Through greater collaboration and focus between all constituent parts, we could achieve something remarkable. On a smaller scale, the same focus and collaboration will supercharge South Australia’s biotech ecosystem.”
In terms of the MRCF, it has more than $700m under management, and has supported more than 46 start up companies to date.
The fund is structured as a collaboration between the investors and its 55 member institutes, with representatives from each institute providing a peer review assessment of opportunities through representation on its Investment Review Committee (IRC).
Ms van Eenennaam said there were a lot of developments still to come in the biomed precinct including the planned Women’s and Children’s’ hospital, an $80 million independent cancer research institute looking at immunotherapy and genomics and The Australian Bragg Centre which is soon to break ground which will house Australia’s first proton therapy capability.
Other projects in the early stages are a 32-floor, privately developed health and medical facility to be built at the Trinity Church site.
“We’re really expanding significantly in the coming years,’’ Ms van Eenennaam said.
She said companies were attracted to the precinct because it offered access on one site to a wide array of clinicians and researchers, as well as facilities.
“It ranges from big pharma – there are many conversations happening about the potential for further collaborations – it’s companies like Carina Biotech, it’s also high tech companies, they’re all key partners.’’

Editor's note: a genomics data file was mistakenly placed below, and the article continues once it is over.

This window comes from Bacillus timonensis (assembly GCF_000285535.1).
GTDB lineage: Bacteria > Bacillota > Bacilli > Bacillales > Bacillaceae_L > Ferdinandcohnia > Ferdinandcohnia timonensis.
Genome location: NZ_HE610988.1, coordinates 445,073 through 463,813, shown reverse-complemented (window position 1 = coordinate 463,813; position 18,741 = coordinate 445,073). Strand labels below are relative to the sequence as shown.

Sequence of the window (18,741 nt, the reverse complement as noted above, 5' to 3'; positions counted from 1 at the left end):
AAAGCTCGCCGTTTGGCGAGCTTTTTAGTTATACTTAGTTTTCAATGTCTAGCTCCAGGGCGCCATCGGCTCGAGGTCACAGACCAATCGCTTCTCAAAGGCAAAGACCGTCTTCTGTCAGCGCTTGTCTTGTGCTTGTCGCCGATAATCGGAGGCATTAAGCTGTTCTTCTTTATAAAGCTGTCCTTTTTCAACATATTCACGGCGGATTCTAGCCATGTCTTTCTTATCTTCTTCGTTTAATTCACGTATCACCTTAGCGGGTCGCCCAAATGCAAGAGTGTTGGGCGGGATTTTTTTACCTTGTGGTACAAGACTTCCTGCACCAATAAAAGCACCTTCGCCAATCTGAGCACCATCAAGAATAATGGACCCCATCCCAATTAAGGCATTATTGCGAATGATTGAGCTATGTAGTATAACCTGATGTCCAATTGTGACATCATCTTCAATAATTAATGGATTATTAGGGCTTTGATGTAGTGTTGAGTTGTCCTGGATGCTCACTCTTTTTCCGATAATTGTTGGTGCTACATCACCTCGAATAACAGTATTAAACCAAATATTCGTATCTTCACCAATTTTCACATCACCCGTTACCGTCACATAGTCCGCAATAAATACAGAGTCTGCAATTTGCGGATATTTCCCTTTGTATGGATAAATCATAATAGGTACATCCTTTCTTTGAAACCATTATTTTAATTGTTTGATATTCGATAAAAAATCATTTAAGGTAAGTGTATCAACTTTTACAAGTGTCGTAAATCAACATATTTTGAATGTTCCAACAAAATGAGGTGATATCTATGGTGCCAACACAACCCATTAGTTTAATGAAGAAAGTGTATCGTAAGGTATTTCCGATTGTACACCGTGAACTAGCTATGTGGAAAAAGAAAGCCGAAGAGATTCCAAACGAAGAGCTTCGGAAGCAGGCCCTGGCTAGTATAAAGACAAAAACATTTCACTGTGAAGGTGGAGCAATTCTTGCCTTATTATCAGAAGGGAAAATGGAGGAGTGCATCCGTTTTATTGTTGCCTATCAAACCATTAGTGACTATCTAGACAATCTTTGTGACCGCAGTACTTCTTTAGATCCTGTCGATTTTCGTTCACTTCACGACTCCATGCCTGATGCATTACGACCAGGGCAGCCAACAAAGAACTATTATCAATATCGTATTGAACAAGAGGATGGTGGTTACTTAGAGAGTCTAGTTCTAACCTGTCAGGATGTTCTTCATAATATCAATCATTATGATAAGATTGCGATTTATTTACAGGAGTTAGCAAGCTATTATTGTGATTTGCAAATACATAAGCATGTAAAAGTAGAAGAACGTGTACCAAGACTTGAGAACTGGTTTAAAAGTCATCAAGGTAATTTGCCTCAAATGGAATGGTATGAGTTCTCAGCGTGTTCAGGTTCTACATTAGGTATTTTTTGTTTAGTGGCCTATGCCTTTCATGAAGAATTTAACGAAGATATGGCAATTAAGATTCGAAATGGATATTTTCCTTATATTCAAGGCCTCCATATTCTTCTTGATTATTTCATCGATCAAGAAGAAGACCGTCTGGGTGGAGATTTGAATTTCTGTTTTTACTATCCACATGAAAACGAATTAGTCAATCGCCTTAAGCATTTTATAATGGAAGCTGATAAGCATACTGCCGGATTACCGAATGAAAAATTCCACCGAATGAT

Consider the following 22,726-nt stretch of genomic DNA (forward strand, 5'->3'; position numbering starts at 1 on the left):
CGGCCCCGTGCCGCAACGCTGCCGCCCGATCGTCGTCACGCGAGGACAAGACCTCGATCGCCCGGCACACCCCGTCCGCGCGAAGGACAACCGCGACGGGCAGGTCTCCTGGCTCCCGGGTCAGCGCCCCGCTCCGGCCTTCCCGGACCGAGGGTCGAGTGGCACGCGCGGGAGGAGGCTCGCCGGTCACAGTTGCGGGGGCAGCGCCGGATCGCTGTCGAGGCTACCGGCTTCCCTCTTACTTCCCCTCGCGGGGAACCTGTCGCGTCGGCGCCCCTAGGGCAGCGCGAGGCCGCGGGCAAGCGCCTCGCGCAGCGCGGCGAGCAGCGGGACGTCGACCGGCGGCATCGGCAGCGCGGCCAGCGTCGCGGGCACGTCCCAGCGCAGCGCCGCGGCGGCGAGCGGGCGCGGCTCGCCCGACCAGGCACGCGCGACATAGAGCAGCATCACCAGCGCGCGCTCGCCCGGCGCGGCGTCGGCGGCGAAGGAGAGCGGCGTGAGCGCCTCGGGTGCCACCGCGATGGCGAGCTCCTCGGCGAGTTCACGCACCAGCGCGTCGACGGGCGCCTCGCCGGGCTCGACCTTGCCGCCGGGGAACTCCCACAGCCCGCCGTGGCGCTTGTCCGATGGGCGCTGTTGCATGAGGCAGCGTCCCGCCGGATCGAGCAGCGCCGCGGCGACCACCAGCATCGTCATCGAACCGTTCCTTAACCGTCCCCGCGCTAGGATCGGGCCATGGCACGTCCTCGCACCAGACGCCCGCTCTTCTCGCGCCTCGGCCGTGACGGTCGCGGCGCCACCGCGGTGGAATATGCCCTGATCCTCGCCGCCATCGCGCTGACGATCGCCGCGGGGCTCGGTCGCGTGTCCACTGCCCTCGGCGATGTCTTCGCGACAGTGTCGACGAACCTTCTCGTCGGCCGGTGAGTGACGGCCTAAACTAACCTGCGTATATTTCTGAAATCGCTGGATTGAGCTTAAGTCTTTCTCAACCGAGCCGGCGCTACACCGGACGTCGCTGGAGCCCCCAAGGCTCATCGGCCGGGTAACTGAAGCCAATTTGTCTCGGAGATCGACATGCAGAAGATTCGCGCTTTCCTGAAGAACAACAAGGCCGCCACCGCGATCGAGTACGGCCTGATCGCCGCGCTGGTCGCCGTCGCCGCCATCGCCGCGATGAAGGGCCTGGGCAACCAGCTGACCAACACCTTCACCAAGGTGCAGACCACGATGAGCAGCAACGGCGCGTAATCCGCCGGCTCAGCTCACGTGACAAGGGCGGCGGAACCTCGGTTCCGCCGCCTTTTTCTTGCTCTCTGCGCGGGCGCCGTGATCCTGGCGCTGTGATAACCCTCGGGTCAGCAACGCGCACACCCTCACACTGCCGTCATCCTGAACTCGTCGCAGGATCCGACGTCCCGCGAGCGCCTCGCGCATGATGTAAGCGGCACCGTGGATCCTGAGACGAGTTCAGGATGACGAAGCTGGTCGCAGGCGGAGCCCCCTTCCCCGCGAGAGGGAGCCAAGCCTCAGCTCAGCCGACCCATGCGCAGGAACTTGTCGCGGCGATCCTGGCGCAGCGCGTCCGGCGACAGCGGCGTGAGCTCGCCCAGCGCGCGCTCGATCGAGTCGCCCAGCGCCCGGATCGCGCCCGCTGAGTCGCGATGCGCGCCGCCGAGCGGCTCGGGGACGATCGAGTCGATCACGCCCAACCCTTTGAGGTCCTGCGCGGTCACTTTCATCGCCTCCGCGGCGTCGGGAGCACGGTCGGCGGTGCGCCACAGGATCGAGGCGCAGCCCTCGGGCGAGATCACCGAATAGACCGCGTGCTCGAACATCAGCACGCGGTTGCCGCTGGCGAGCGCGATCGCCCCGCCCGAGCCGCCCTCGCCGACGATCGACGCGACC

“We have an innovation hub which houses some of these early companies, so we’re really open for larger and smaller companies in health and medical, but also emerging technologies.’’
On the clinical trial front, Ms van Eenennaam said there had been a significant increase.
“Within our Royal Adelaide Hospital clinical trial network we’ve seen a 50 per cent increase in registered clinical trials in the first few months if we compare this year to 2019.
“COVID is a reason for it, we have had very low numbers of COVID and a very safe environment, that has attracted a lot of companies.
“In the last year 15 new international companies have contacted us, and most of them are in early phase trials.’’
“But I don’t think COVID is the only reason, we had seen an increase already over the last years and I think that’s to do with our regulatory environment.’’
Australia provides significant tax incentives of up to 43.5 per cent on R&D expenses, which was a strong incentive, and Ms van Eenennaam said the collocation of facilities at the precinct and the size of the institutions such as SAHMRI and UniSA’s centre for cancer biology gave it a critical mass.
14 May, 2021